This research project was directed at laboratory and field evaluation of sodium montmorillonite clay (bentonite) as a dust palliative for limestone surfaced secondary roads. It had been postulated that the electrically charged surfaces of the clay particles could interact with the charged surfaces of the limestone and act as a bonding agent to agglomerate fine (-#200) particulates and also to band the fine particulates to larger (+#200) limestone particles.

Laboratory testing using soda ash dispersed bentonite treatment of limestone fines indicated significant improvement of compressive strength and slaking characteristics. It was recommended that the project proceed to field trials and test roads were constructed in Dallas and Adair counties in Iowa.

Soda ash dispersed bentonite solutions can be field mixed and applied with conventional spray distribution equipment. A maximum of 1.5 percent bentonite (by weight of aggregate) can be applied at one time. Higher applications must have to be staged allowing the excess moisture to evaporate between applications. Construction of higher application treatments can be accomplished by adding dry bentonite to the surfacing material and then by dry road mixing. The soda ash water solution can then be spray applied and the treated surf acing material wet mixed by motor graders to a consistency of 3 to 4 inch slump concrete. Two motor graders working in tandem can provide rapid mixing for both methods of construction.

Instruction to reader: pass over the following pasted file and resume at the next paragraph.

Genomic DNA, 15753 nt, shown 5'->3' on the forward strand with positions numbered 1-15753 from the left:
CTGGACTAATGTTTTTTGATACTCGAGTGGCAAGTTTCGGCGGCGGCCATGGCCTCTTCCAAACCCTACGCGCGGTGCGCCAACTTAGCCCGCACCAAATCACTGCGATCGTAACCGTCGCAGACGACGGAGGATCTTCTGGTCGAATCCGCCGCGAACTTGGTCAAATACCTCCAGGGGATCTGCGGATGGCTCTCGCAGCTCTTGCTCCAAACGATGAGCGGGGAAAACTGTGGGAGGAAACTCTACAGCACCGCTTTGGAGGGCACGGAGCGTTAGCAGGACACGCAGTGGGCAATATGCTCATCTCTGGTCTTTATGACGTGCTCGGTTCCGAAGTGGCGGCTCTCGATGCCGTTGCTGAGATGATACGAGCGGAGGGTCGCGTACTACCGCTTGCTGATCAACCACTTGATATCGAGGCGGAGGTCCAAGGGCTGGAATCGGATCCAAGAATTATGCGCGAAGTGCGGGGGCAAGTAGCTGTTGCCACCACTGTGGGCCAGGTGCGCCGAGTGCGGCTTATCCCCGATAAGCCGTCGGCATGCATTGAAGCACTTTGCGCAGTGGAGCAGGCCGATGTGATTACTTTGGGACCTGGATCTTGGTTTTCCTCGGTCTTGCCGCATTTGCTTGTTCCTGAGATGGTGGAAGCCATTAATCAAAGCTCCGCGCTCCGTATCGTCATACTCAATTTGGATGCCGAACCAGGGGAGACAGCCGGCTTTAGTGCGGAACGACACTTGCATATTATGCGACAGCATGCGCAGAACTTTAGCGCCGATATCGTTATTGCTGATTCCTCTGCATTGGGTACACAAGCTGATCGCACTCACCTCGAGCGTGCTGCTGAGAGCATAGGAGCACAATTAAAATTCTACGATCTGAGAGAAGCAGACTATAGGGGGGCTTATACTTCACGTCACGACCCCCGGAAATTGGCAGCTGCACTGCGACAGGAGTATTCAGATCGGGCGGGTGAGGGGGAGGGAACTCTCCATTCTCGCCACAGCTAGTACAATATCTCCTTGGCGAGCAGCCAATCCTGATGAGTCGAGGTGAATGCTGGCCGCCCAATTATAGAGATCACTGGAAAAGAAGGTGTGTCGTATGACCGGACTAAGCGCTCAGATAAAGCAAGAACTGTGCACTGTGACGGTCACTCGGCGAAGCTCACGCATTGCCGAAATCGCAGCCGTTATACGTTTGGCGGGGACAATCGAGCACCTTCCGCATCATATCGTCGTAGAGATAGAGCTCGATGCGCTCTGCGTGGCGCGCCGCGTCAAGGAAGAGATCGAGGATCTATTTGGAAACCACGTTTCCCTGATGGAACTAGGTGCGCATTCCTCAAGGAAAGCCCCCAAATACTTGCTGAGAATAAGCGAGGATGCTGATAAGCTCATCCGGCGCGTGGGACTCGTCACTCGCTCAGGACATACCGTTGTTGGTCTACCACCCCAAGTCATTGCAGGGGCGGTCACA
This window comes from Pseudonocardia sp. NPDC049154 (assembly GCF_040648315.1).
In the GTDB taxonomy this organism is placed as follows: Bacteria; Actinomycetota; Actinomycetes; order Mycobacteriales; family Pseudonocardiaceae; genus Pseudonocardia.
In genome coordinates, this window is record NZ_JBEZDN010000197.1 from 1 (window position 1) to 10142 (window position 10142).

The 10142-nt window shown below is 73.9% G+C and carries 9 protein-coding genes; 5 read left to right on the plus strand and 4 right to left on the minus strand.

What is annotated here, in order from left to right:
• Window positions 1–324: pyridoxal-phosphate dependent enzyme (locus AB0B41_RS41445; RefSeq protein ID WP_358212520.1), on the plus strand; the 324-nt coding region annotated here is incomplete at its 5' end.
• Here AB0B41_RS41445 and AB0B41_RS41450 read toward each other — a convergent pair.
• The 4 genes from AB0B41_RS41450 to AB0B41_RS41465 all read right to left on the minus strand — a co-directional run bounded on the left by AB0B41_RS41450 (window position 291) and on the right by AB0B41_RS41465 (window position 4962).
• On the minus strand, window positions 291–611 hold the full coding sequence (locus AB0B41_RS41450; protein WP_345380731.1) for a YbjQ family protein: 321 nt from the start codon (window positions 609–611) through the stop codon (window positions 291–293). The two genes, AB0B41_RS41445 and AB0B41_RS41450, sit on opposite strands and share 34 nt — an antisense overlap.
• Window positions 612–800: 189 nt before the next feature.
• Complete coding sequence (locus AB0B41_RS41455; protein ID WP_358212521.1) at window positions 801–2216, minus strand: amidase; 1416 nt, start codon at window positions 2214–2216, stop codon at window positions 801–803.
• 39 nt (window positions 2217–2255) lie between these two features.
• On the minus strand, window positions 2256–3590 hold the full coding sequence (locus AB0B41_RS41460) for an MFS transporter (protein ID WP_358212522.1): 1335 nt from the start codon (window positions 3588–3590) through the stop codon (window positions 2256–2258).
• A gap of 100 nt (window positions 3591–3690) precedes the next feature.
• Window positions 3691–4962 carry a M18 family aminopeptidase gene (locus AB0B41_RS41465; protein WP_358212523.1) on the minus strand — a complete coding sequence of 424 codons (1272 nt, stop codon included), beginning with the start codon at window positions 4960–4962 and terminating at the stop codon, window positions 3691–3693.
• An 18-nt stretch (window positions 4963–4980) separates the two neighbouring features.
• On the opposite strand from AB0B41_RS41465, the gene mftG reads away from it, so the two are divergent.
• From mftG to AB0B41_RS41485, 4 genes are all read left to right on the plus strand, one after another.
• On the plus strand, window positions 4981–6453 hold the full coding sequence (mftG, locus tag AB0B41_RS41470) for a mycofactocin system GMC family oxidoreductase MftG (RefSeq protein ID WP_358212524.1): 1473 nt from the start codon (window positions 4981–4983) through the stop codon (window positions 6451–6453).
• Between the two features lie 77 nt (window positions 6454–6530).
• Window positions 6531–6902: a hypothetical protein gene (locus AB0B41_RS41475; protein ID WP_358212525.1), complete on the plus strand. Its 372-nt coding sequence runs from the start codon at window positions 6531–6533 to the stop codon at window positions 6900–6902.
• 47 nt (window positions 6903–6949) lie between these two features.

Calcium and magnesium chloride treatments are 2 to 3 times more effective in dust reduction in the short term (3-4 months) but are prone to washboarding and potholing due to maintenance restrictions. Bentonite treatment at the 2 to 3 percent level is estimated to provide a 30 to 40 percent dust reduction over the long term (18-24 months). Normal maintenance blading operations can be used on bentonite treated areas. Vehicle braking characteristics are not adversely affected up to the 3.0 percent treatment level.

The bentonite appears to be functioning as a banding agent to bind small particulates to larger particles and is acting to agglomerate fine particles of limestone. This bonding capability appears recoverable from environmental effects of winter, and from alternating wet and dry periods. The bentonite appears to be able to interact with new applications of limestone maintenance material and maintains a dust reduction capability.

Soda ash dispersed bentonite treatment is approximately 10 times more cost effective per percent dust reduction than conventional chloride treatments with respect to time. However, the disadvantage is that there is not the initial dramatic reduction in dust generation as with the chloride treatment. Although dust is reduced 30 to 40 percent after treatment there is still dust being generated and the traveling public or residents may not perceive the reduction.

– A. M. Wahbeh, K. L. Bergeson, “Development of an Economic Dust Palliative for Limestone Surfaced Secondary Roads, Part 2,” Engineering Research Institute, Iowa State University, Ames, Iowa, 1989.